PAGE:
Counting trees, missing woo

By Paul Pereira

 

Having discovered there was an unprecedented rolling-back of poverty this last decade, Statistics SA couldn’t put two-and-two together…

Don’t go putting the frighteners on the children about the 10-yearly Statistics SA Poverty Report released last week.

The score of progress in this long game of national improvement is good; the direction-of-play even better.

So, Stand Down the Marines, after a false alarm from SA’s normally more-measured Statistician General Pali Lehohla last week. But already a veritable BS Bandwagon is on the go, stocked with “outrage”, “crisis”, dire warnings, in or by, among others, Business Times, Sunday Indy, Business Day, Financial Mail, the Official Opposition, and, bless ‘em, Maritzburg’s ever-grieving Agency for Community Social Action. Next, hashtags, “dialogue”, and things that start with “Towards…”

As is usual from Stats SA, the report itself is a fascinating picture about many things in its broader theme. Its overall big pic reveal? Breathtakingly good.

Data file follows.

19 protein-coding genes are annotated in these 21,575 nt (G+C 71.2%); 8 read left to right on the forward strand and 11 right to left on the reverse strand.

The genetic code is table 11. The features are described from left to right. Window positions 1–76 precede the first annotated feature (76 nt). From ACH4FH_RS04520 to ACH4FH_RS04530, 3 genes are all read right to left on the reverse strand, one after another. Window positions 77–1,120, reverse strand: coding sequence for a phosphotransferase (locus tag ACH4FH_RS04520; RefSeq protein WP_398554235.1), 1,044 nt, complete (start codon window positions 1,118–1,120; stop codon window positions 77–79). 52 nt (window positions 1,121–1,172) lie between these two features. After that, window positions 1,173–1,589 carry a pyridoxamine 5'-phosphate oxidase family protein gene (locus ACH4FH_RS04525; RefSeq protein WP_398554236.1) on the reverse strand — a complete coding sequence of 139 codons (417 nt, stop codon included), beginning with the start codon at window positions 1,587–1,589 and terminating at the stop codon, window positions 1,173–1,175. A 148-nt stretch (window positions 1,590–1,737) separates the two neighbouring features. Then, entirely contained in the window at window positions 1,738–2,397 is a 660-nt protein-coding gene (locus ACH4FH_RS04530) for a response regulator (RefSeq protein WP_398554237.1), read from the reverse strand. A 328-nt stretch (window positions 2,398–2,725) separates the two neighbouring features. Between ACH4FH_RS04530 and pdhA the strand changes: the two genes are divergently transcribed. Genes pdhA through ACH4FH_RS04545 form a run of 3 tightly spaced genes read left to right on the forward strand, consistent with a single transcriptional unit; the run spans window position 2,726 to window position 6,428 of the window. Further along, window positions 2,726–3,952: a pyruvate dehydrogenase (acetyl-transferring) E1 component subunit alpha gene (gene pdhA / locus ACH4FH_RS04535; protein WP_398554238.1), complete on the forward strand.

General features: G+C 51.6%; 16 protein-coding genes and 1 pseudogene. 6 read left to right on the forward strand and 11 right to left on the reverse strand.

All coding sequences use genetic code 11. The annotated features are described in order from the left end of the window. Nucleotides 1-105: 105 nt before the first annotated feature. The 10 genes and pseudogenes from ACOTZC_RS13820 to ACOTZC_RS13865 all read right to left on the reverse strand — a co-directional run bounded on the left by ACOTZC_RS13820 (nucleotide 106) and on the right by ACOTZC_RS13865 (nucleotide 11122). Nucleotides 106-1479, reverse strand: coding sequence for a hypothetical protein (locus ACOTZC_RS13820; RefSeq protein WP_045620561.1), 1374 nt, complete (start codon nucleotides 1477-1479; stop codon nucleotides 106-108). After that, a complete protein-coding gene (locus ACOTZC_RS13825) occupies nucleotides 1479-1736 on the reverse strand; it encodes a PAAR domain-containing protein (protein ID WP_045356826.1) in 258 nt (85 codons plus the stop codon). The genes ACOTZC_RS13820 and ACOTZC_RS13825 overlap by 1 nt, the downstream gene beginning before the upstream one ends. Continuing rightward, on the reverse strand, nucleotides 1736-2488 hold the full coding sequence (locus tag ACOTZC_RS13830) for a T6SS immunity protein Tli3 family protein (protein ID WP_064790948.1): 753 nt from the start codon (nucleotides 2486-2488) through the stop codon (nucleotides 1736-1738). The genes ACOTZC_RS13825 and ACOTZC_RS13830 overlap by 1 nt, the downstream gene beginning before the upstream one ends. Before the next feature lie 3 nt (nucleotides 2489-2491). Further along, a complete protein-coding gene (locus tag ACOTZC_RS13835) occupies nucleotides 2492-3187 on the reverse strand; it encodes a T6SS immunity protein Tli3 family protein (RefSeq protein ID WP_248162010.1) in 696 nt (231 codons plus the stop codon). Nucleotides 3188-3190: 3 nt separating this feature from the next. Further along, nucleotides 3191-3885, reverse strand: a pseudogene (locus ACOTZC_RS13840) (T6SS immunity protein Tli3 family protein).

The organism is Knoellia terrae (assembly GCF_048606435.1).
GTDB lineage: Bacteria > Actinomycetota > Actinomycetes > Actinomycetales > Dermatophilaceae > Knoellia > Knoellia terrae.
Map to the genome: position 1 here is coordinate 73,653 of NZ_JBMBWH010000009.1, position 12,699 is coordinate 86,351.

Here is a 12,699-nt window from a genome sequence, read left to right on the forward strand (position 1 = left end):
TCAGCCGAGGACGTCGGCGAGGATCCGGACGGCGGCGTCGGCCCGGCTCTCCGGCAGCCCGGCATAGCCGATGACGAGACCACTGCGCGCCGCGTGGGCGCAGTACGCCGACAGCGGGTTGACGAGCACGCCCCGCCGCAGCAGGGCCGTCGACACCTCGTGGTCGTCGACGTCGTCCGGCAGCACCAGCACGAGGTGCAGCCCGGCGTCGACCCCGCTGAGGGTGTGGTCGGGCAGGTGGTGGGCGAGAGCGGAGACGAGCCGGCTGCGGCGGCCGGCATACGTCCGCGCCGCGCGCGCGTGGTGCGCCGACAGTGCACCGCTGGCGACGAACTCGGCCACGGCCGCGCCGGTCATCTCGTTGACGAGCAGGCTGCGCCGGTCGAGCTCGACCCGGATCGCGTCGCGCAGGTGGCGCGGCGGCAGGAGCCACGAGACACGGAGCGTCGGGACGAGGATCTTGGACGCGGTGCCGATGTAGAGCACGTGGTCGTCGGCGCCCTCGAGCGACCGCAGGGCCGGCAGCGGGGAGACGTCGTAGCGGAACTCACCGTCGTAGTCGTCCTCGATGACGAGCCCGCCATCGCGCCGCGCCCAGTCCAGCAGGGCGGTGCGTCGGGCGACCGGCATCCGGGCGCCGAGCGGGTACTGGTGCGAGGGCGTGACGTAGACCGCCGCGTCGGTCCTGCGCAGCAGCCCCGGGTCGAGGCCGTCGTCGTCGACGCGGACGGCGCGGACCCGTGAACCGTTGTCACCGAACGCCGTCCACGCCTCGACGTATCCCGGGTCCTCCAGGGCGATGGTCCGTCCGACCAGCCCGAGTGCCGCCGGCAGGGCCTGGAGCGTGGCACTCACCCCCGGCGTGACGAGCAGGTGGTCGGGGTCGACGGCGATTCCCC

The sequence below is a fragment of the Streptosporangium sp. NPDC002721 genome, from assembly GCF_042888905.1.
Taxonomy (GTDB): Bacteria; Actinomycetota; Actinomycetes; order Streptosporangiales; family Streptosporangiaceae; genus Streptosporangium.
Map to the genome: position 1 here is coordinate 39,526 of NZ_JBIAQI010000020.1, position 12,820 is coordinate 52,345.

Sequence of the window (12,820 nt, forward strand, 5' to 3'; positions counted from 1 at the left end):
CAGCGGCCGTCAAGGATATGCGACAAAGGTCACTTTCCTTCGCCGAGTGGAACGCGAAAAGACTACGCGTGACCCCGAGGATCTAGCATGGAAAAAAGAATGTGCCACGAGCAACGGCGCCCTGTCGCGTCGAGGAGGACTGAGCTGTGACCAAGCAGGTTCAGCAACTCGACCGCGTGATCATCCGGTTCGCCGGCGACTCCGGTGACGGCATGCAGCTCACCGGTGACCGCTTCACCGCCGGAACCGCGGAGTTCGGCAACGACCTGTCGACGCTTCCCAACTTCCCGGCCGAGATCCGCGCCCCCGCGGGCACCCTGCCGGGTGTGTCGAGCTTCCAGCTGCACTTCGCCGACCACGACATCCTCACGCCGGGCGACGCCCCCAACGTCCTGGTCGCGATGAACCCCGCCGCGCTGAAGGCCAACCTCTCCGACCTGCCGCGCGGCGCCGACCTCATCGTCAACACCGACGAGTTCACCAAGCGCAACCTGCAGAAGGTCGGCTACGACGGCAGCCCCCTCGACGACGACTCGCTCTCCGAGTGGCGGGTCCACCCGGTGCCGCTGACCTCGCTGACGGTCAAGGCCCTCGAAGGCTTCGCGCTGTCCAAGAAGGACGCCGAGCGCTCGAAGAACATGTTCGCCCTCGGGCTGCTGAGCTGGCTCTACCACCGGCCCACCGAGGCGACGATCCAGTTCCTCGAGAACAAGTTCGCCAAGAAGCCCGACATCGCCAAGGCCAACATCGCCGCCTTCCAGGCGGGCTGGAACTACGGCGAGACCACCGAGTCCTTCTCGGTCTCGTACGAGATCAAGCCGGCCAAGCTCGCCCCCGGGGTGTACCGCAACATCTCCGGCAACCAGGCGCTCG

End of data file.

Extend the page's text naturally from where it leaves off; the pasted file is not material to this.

Sure, the country’s bean-counters seem to try for downbeat – leaving out a correlating trend that strikes me as very important to appreciating longer horizons; or juggling base measures of poverty’s monetary value for a bit of apples and pears; or mysterious overlaps of different poverty’s (poverty vs dire poverty); perhaps an unwise flutter in claims about the still-new recession, and so on.

…but still the quickening tide of progress:

  • The number of people defined broadly as poor has increased (not unusual given our slowly-waning Youth age demographic) – BUT THE PROPORTION OF POOR PEOPLE KEEPS FALLING (and that’s utterly more NB)
  • And then, after 40 years of a gradually decreasing proportion of people in hard-to-escape poverty, we got to ONE-IN-TWO South Africans still in those circumstances 10 years ago.

…but then, in just this last decade’s hop-and-skip… we’ve IMPROVED TO ONE-IN-THREE.

That is surely an unprecedented unshackling of desperate SA – in number, proportion, reach, and speed. That’s First Prize to date, a story of quicker-quicker-much-quicker….

And as for reporters who don’t read reports? Some of them appear to have tried for the simplest of lazy chance – by betting their farm on the Report’s one egregious-sized cock-up – its headline, which is misleading.

 

Statistics South Africa, Poverty Report, August 2017:

Poverty on the rise in South Africa

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